It's also worth noting that Curaleaf's management believes $1 billion in 2020 sales is a real possibility if its acquisitions of Select and Grassroots close fairly soon.

A green highway sign that reads, Now Entering Florida, with a white cannabis leaf on the right-hand side of the sign.

Image source: Getty Images.

Trulieve Cannabis: $70.7 million

Arguably, the most impressive marijuana stock on the entire list is vertically integrated MSO Trulieve Cannabis (OTC:TCNNF). A year ago, Trulieve would have seemed an unlikely candidate to outsell either Aurora or Canopy (let alone both) in a quarter.

During the third quarter, the Florida-focused retailer wound up reporting $70.7 million in sales, representing an improvement of 22% from the sequential quarter and 150% on a year-over-year basis. Maybe what was more impressive -- and the reason why I believe it to be the best marijuana earnings report we've seen -- is that Trulieve generated more than $23 million in operating profit without the aid of one-time benefits or fair-value adjustments.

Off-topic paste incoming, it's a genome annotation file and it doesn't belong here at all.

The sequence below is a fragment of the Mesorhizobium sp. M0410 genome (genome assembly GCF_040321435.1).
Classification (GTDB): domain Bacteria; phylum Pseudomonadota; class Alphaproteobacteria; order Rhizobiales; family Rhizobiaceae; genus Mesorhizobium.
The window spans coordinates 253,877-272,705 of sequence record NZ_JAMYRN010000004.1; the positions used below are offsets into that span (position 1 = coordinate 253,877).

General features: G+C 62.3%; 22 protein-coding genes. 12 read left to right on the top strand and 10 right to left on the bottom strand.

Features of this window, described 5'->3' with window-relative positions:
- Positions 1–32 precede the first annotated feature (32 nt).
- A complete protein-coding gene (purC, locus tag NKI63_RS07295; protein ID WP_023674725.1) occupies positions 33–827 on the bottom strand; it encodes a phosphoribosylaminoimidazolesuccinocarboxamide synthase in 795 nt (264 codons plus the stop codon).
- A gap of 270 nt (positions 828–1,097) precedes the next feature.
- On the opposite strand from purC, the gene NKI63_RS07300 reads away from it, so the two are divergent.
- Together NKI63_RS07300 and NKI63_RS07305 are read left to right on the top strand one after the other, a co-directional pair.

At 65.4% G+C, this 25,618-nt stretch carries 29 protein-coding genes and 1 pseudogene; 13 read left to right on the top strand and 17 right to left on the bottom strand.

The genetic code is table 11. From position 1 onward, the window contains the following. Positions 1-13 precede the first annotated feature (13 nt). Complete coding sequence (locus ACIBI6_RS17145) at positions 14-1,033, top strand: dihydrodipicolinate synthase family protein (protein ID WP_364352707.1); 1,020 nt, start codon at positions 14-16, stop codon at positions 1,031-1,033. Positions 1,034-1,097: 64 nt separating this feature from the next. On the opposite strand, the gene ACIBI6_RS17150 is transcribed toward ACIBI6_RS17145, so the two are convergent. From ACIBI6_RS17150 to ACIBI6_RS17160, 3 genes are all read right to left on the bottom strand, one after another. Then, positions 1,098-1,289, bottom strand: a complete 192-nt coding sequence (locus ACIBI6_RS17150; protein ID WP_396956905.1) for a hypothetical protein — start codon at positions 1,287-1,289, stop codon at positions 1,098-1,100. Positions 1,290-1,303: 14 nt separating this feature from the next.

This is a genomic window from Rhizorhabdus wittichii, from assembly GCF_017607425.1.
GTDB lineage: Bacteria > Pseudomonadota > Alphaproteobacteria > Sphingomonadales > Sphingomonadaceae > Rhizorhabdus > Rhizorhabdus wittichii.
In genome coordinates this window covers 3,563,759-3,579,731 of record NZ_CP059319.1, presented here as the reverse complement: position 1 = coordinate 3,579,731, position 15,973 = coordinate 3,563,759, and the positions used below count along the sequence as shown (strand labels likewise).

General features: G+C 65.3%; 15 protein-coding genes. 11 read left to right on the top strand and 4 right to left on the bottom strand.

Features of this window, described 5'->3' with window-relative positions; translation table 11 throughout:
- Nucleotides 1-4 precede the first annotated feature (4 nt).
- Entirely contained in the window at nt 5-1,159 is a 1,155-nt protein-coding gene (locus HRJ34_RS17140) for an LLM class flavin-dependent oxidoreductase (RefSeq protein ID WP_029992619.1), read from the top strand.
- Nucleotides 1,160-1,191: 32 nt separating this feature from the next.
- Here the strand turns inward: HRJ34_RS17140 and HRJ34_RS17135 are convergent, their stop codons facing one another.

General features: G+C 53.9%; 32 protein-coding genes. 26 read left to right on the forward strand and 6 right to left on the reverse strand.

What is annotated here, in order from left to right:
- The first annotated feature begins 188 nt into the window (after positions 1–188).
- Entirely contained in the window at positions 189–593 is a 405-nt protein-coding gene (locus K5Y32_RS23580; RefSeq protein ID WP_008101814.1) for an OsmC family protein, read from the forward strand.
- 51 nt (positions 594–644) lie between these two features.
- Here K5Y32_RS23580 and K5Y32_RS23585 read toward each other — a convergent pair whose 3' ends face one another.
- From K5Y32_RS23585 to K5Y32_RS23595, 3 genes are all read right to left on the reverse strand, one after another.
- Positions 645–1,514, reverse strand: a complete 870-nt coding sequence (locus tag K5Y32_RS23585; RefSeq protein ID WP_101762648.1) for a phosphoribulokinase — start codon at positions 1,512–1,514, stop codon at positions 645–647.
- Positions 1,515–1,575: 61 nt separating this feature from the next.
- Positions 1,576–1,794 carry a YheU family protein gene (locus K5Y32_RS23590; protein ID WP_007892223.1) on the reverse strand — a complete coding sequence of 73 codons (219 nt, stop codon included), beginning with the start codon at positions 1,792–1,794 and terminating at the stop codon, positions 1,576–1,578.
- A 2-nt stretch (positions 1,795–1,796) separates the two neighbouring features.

The key to Trulieve's success has been its relatively narrow focus on the Sunshine State. Trulieve has opened 40 dispensaries in Florida, which has allowed the company to successfully focus on branding within the state, as well as keep its expenses down. Though the company will be reserving some capital to expand in California, Massachusetts, and Connecticut, it'll remain focused on retaining its substantive market share in Florida.

A black silhouette of the United States, partially filled in by baggies of cannabis, rolled joints, and a scale.

Image source: Getty Images.